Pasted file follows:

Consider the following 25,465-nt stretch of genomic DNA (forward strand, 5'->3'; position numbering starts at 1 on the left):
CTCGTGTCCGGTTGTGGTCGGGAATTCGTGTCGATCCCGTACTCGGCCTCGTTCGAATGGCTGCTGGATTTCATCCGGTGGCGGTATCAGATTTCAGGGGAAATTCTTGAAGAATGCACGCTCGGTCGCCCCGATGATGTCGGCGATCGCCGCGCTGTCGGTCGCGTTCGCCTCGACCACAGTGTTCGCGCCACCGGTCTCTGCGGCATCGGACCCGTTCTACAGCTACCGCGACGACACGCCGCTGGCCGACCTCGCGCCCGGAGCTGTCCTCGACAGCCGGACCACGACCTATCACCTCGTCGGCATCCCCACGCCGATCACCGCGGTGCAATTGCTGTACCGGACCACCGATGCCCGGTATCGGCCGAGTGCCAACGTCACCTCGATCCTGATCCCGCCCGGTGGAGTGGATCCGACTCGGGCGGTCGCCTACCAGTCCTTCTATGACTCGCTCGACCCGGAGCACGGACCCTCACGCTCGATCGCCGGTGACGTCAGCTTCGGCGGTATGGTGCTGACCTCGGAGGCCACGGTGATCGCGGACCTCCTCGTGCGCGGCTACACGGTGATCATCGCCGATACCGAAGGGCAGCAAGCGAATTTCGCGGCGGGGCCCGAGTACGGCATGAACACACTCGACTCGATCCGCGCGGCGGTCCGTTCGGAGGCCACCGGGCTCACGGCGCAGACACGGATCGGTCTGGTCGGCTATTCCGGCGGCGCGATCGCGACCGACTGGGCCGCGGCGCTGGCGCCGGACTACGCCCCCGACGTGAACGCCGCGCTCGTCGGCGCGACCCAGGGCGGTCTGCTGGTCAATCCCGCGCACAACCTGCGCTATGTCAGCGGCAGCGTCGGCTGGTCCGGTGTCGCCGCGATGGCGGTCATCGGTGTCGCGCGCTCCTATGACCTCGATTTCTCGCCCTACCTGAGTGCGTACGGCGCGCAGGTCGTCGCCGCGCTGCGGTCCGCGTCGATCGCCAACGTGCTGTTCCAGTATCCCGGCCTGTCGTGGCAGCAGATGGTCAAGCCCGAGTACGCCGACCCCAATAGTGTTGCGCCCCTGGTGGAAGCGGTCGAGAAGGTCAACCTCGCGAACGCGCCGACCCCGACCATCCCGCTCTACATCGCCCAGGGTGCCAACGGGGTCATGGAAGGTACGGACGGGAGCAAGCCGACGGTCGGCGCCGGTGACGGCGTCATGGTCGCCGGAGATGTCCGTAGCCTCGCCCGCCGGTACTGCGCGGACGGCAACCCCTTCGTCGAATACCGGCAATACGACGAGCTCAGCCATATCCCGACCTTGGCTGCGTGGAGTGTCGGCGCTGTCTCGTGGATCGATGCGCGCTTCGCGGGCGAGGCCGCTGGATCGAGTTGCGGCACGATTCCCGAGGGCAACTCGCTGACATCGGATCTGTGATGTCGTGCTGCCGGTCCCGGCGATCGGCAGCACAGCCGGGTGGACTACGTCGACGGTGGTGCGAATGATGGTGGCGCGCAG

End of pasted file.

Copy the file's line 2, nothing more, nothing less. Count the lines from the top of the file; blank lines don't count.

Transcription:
CTCGTGTCCGGTTGTGGTCGGGAATTCGTGTCGATCCCGTACTCGGCCTCGTTCGAATGGCTGCTGGATTTCATCCGGTGGCGGTATCAGATTTCAGGGGAAATTCTTGAAGAATGCACGCTCGGTCGCCCCGATGATGTCGGCGATCGCCGCGCTGTCGGTCGCGTTCGCCTCGACCACAGTGTTCGCGCCACCGGTCTCTGCGGCATCGGACCCGTTCTACAGCTACCGCGACGACACGCCGCTGGCCGACCTCGCGCCCGGAGCTGTCCTCGACAGCCGGACCACGACCTATCACCTCGTCGGCATCCCCACGCCGATCACCGCGGTGCAATTGCTGTACCGGACCACCGATGCCCGGTATCGGCCGAGTGCCAACGTCACCTCGATCCTGATCCCGCCCGGTGGAGTGGATCCGACTCGGGCGGTCGCCTACCAGTCCTTCTATGACTCGCTCGACCCGGAGCACGGACCCTCACGCTCGATCGCCGGTGACGTCAGCTTCGGCGGTATGGTGCTGACCTCGGAGGCCACGGTGATCGCGGACCTCCTCGTGCGCGGCTACACGGTGATCATCGCCGATACCGAAGGGCAGCAAGCGAATTTCGCGGCGGGGCCCGAGTACGGCATGAACACACTCGACTCGATCCGCGCGGCGGTCCGTTCGGAGGCCACCGGGCTCACGGCGCAGACACGGATCGGTCTGGTCGGCTATTCCGGCGGCGCGATCGCGACCGACTGGGCCGCGGCGCTGGCGCCGGACTACGCCCCCGACGTGAACGCCGCGCTCGTCGGCGCGACCCAGGGCGGTCTGCTGGTCAATCCCGCGCACAACCTGCGCTATGTCAGCGGCAGCGTCGGCTGGTCCGGTGTCGCCGCGATGGCGGTCATCGGTGTCGCGCGCTCCTATGACCTCGATTTCTCGCCCTACCTGAGTGCGTACGGCGCGCAGGTCGTCGCCGCGCTGCGGTCCGCGTCGATCGCCAACGTGCTGTTCCAGTATCCCGGCCTGTCGTGGCAGCAGATGGTCAAGCCCGAGTACGCCGACCCCAATAGTGTTGCGCCCCTGGTGGAAGCGGTCGAGAAGGTCAACCTCGCGAACGCGCCGACCCCGACCATCCCGCTCTACATCGCCCAGGGTGCCAACGGGGTCATGGAAGGTACGGACGGGAGCAAGCCGACGGTCGGCGCCGGTGACGGCGTCATGGTCGCCGGAGATGTCCGTAGCCTCGCCCGCCGGTACTGCGCGGACGGCAACCCCTTCGTCGAATACCGGCAATACGACGAGCTCAGCCATATCCCGACCTTGGCTGCGTGGAGTGTCGGCGCTGTCTCGTGGATCGATGCGCGCTTCGCGGGCGAGGCCGCTGGATCGAGTTGCGGCACGATTCCCGAGGGCAACTCGCTGACATCGGATCTGTGATGTCGTGCTGCCGGTCCCGGCGATCGGCAGCACAGCCGGGTGGACTACGTCGACGGTGGTGCGAATGATGGTGGCGCGCAG